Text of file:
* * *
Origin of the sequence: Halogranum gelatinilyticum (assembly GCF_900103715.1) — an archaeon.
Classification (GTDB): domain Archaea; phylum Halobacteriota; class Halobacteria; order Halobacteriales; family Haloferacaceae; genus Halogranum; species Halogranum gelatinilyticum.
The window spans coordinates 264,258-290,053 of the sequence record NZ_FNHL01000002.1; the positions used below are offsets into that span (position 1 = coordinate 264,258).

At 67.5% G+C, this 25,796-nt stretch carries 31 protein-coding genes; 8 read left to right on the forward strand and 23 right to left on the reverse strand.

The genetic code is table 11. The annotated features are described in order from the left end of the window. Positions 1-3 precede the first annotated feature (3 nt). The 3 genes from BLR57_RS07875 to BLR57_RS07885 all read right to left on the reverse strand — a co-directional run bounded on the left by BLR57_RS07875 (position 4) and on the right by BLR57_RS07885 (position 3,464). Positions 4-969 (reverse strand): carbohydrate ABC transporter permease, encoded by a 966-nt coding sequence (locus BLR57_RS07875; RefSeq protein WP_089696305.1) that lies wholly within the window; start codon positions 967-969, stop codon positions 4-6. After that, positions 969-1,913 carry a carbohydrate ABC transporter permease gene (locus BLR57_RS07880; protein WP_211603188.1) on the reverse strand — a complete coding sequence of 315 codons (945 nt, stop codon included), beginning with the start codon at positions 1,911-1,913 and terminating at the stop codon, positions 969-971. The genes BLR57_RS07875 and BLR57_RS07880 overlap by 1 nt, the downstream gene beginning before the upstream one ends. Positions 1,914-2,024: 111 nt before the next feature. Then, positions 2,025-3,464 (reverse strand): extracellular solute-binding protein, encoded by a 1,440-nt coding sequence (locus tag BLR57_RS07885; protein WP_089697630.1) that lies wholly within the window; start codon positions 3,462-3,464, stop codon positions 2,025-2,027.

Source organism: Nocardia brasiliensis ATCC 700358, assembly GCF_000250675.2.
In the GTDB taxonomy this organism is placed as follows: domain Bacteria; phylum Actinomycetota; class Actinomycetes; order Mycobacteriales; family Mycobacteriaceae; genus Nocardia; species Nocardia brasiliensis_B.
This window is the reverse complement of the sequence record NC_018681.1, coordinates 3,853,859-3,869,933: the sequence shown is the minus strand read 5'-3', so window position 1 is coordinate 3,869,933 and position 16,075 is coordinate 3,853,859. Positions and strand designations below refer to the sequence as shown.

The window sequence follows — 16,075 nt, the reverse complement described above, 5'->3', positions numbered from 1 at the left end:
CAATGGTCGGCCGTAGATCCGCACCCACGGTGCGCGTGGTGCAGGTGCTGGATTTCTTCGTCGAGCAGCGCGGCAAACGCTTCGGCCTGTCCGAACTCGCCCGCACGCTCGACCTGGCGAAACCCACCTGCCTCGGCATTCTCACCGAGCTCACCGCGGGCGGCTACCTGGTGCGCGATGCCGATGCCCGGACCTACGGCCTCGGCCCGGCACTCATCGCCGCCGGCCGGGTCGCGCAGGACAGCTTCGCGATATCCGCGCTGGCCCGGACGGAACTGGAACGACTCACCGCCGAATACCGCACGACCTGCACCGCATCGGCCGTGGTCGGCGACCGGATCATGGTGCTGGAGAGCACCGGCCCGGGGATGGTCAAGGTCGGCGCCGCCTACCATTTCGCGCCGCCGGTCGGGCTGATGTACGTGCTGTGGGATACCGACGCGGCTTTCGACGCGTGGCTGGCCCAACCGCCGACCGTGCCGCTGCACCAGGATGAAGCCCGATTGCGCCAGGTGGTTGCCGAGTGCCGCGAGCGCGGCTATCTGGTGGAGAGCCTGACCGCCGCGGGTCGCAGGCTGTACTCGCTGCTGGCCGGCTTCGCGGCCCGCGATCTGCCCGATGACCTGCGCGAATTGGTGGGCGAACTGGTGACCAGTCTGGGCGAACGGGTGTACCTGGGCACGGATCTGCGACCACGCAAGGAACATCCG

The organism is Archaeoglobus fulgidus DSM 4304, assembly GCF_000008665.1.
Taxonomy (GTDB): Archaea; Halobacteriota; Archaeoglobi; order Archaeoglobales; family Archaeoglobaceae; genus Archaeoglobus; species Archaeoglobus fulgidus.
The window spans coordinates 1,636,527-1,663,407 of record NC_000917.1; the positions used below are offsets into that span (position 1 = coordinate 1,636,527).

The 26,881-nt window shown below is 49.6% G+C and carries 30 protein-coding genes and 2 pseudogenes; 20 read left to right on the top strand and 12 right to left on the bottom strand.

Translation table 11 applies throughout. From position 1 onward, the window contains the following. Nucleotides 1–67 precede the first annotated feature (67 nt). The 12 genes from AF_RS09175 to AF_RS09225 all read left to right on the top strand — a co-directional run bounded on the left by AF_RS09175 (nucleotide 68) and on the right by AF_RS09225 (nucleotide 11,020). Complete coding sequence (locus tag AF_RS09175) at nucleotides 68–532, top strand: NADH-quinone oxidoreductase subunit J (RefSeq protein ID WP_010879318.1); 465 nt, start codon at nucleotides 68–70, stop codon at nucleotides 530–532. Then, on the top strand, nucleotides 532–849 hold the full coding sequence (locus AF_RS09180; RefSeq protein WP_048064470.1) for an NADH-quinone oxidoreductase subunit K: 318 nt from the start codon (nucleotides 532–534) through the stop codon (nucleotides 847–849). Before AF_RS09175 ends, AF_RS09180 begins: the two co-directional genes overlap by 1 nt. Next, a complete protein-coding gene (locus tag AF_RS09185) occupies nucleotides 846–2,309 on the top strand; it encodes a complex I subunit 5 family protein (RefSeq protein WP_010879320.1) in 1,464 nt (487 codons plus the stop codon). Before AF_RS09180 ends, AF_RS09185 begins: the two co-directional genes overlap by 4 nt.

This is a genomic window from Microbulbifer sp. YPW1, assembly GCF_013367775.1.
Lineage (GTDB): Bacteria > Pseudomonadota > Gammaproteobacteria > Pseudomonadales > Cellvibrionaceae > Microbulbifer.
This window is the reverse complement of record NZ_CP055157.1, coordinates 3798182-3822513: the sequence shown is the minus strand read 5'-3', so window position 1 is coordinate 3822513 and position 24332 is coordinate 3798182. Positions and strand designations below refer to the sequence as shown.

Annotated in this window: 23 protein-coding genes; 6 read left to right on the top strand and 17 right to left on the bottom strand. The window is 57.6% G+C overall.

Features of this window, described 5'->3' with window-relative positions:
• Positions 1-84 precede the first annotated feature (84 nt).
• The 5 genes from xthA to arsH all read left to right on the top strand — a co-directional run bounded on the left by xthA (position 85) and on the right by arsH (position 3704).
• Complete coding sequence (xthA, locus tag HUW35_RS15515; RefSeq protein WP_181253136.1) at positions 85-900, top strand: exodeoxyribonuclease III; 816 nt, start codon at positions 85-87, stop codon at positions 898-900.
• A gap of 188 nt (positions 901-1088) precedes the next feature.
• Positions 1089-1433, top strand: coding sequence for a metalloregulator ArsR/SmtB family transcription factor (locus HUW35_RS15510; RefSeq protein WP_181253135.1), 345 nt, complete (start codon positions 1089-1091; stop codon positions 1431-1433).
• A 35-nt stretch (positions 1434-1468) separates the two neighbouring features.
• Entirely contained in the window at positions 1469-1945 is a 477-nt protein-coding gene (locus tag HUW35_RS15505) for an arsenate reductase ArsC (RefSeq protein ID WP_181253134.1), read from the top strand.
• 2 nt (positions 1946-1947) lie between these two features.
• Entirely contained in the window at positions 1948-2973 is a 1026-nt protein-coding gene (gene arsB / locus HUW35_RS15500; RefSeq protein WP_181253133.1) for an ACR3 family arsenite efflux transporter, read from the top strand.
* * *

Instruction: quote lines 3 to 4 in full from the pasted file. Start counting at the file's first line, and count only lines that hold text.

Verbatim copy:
The window spans coordinates 264,258-290,053 of the sequence record NZ_FNHL01000002.1; the positions used below are offsets into that span (position 1 = coordinate 264,258).

At 67.5% G+C, this 25,796-nt stretch carries 31 protein-coding genes; 8 read left to right on the forward strand and 23 right to left on the reverse strand.